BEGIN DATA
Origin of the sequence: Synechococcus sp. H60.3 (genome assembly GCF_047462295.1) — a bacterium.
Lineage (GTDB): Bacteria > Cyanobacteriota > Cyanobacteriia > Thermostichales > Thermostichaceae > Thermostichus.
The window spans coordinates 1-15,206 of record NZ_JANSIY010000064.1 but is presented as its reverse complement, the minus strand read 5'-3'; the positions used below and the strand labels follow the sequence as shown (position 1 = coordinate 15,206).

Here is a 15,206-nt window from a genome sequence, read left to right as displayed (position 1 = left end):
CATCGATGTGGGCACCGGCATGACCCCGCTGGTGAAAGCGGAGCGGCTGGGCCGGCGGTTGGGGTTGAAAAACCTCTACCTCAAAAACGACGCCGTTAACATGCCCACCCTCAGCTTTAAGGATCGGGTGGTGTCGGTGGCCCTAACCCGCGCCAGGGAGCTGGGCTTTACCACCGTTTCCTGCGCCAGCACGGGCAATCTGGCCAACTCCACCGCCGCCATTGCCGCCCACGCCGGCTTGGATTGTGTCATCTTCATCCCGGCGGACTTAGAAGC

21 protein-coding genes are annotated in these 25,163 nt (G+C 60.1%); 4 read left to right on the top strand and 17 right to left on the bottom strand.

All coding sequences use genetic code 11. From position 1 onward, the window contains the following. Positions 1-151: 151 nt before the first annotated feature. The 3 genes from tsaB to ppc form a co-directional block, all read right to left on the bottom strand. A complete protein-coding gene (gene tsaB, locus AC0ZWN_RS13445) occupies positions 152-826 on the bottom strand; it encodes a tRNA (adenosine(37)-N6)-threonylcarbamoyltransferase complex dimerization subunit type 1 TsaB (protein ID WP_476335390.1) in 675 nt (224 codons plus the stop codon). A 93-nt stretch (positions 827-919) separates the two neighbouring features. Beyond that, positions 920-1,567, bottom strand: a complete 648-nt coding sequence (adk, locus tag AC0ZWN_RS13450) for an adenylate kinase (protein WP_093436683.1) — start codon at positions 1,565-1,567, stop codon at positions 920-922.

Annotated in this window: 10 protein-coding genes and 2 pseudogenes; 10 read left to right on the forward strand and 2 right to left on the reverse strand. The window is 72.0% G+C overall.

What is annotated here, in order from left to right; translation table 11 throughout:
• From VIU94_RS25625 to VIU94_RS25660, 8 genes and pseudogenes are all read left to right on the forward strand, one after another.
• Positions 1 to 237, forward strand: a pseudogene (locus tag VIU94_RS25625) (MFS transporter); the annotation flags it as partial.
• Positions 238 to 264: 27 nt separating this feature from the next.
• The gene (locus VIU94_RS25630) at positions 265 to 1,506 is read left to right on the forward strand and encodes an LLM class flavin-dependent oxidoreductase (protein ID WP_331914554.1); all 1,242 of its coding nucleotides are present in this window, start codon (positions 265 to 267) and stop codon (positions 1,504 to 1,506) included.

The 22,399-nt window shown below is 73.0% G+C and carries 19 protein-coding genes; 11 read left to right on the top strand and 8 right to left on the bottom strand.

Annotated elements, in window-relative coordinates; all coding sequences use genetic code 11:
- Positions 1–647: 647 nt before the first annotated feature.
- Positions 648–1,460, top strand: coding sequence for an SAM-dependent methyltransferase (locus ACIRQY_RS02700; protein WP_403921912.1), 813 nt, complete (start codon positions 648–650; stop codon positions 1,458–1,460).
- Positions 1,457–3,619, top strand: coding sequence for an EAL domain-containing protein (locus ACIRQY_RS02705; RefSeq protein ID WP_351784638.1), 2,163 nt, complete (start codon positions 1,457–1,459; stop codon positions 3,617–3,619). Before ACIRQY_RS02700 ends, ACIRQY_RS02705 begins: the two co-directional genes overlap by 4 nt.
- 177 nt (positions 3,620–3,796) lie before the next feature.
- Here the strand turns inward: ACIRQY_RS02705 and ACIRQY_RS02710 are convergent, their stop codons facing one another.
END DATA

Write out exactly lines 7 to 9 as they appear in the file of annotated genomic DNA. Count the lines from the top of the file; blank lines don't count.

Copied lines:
All coding sequences use genetic code 11. From position 1 onward, the window contains the following. Positions 1-151: 151 nt before the first annotated feature. The 3 genes from tsaB to ppc form a co-directional block, all read right to left on the bottom strand. A complete protein-coding gene (gene tsaB, locus AC0ZWN_RS13445) occupies positions 152-826 on the bottom strand; it encodes a tRNA (adenosine(37)-N6)-threonylcarbamoyltransferase complex dimerization subunit type 1 TsaB (protein ID WP_476335390.1) in 675 nt (224 codons plus the stop codon). A 93-nt stretch (positions 827-919) separates the two neighbouring features. Beyond that, positions 920-1,567, bottom strand: a complete 648-nt coding sequence (adk, locus tag AC0ZWN_RS13450) for an adenylate kinase (protein WP_093436683.1) — start codon at positions 1,565-1,567, stop codon at positions 920-922.

Annotated in this window: 10 protein-coding genes and 2 pseudogenes; 10 read left to right on the forward strand and 2 right to left on the reverse strand. The window is 72.0% G+C overall.

What is annotated here, in order from left to right; translation table 11 throughout: